Q) How did the generative design work in tandem with the 3D printing? Do you just opt for the best functional design or is there an element of aesthetics to be considered too?
Most of the 3D printed parts are invisible to the naked eye so functional design was the prime target. That means ensuring reliability, quality and repeatability of each part Materialise designed and manufactured. Secondly, those parts had to be lightweight. This was an imperative element for every part used to build HEXA.
As AM supports quick iterations, LIFT decided to split the prototyping and optimisation steps into two. By the time the AM expertise from Materialise’s design and engineering team was fully exploited, the functionality and maintainability of the structural AM parts were field-tested already. During the optimisation sprint, Materialise supplied data topology optimisation with extensive simulations of the print process for already validated load cases to make sure that the geometry chosen was reliable and achieved optimal material properties.
Q) What is the metallic/composite ratio of the materials used in the aircraft?
The aircraft is made up of full titanium alloy, composites and carbon fibre. The airframe is built almost entirely from carbon fibre. All parts that are shaped too complex to be built out of composite contain metal. With the focus on building a lightweight aircraft, every gram counts.
Q) How many iterations using this method were produced? Do these design and manufacturing methods mean the number is significantly reduced?
The beauty of AM is, that the number of iterations doesn’t matter like it does with other manufacturing methods. AM is flexible in adopting a new iteration because there’s very little required to do it. It’s less about the number of iterations and more about the speed at which AM gets to the end result.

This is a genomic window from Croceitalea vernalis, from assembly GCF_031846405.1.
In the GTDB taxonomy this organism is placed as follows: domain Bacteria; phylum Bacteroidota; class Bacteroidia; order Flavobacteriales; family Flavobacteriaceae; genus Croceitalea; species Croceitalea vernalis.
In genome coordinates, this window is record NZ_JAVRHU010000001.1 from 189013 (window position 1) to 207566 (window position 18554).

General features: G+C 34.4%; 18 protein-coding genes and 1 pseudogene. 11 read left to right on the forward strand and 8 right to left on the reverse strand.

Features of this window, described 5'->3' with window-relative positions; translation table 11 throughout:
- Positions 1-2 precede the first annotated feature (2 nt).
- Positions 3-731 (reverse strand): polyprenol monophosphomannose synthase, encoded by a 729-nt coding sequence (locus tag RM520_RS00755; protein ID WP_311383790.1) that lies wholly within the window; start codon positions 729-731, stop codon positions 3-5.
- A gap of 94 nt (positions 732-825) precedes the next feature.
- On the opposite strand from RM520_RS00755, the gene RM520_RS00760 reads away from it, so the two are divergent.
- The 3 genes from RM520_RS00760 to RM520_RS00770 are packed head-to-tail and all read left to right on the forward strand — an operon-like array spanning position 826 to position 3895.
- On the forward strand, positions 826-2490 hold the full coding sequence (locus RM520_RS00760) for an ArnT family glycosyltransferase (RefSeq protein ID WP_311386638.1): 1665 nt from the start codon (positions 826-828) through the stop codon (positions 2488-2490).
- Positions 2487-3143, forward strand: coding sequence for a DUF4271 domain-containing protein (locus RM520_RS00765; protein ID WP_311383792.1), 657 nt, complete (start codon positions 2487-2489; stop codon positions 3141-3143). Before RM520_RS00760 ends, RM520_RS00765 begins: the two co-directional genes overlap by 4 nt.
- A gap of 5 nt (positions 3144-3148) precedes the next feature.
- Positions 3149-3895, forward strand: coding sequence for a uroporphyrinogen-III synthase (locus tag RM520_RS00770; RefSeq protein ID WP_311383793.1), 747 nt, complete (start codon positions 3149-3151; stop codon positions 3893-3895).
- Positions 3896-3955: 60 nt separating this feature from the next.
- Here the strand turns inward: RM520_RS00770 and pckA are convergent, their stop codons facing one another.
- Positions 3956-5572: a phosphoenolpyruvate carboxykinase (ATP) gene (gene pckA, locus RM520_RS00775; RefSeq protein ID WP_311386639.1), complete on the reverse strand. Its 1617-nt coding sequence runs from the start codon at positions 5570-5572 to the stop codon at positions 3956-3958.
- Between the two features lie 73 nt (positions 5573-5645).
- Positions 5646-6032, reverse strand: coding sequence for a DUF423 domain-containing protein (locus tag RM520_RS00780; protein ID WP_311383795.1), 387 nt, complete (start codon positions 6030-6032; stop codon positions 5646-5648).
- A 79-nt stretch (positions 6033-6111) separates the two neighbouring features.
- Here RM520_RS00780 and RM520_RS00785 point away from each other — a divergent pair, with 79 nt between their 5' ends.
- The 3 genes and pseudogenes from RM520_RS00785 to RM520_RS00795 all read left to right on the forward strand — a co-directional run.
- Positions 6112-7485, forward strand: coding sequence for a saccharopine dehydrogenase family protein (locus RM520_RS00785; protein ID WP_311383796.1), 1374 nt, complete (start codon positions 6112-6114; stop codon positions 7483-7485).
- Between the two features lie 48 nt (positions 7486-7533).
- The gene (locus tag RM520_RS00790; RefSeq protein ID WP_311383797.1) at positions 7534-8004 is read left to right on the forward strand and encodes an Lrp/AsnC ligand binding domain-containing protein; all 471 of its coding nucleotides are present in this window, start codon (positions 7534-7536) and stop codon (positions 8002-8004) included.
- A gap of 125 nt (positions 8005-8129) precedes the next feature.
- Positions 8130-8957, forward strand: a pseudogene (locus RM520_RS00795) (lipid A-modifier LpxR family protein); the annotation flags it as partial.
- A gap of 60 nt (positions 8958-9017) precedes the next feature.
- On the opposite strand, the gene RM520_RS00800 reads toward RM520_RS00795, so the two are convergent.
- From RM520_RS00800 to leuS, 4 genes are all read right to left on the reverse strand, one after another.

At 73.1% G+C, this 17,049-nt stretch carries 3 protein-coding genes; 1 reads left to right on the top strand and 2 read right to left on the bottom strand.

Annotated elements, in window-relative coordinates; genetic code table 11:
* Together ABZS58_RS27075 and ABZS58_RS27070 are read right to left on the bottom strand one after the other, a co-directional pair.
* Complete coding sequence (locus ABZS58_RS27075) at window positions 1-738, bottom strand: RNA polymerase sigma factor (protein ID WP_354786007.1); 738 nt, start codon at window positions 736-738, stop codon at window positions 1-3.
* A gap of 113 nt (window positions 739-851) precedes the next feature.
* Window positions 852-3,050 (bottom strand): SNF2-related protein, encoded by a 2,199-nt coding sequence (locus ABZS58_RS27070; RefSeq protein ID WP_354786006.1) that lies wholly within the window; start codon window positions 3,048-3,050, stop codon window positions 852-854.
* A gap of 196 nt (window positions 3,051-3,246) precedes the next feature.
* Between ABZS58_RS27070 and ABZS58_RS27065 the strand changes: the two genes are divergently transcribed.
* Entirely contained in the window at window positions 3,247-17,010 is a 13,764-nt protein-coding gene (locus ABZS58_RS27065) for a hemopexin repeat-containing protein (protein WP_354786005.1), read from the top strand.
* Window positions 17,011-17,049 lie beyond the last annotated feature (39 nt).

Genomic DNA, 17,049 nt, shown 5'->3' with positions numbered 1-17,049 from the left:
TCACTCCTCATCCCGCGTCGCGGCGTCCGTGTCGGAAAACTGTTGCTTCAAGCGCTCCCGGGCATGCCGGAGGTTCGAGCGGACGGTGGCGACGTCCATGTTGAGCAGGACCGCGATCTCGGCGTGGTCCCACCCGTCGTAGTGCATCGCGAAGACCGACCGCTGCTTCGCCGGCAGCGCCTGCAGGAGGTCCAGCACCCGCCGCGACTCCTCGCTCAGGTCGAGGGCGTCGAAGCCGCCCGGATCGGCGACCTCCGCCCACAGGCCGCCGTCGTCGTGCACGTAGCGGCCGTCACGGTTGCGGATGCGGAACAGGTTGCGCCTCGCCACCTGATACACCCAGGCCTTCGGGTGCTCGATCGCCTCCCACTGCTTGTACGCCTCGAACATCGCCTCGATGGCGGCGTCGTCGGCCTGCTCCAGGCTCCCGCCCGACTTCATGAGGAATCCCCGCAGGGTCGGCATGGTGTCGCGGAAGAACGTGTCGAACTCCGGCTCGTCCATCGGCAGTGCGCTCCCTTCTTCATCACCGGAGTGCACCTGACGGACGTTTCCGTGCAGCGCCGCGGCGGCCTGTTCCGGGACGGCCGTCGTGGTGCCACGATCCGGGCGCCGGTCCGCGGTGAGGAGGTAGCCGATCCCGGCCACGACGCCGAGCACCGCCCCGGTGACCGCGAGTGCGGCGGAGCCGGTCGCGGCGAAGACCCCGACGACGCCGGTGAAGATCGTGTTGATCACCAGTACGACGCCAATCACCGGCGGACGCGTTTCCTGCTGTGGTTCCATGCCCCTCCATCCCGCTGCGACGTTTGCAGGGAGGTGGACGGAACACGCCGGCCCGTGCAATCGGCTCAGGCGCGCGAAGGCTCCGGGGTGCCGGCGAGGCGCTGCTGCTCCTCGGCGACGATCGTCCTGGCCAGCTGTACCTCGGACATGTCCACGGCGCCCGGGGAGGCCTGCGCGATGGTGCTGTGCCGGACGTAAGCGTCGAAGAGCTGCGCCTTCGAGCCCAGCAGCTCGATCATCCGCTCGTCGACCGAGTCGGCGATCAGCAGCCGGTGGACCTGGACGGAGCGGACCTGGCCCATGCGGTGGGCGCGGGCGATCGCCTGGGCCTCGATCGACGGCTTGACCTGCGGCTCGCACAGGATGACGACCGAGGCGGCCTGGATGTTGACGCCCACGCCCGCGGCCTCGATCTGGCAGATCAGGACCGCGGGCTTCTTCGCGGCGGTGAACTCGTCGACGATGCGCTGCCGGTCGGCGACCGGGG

In addition, most iterations happen in the design phase before any printing is done, which supports rapid changes. Materialise created lots of different parts on the aircraft using AM but one to highlight is the ENDY bracket component. The final product was the third iteration to be designed and the first to be printed.
Q) How did the relationship between Materialise and LIFT work?
LIFT is a very open-minded company. Both Materialise and LIFT look at the big goal that needs to be achieved, which means any hurdles faced along the way could easily be taken care of. The LIFT team is lean, but growing and scaling, so they seek stable suppliers that can match their growing demand over time, making Materialise a key supplier for its project.
Q) Do you think the wider aircraft manufacturing industry can learn lessons from this approach?
The urban air mobility sector and the traditional aerospace industry are both looking for ways to integrate AM as a manufacturing technology for specific end parts. Right now, it’s primarily about lightweight designs helping to save energy or fuel and using the advantages AM offers regarding flexible batch size and supply chains. AM supports the development of completely new part designs and can help to speed up the development of new aircraft technologies. Materialise works with leading companies in urban air mobility sector as well as with commercial brands like Airbus to lower the hurdles in adopting AM with in the industry.
Q) How is the LIFT programme and HEXA aircraft developing?
LIFT flew full-scale prototype aircraft starting in 2018 and has been flying production aircraft since 2019. The company is currently flying in partnership with the US Air Force and will launch customer flights in 2022.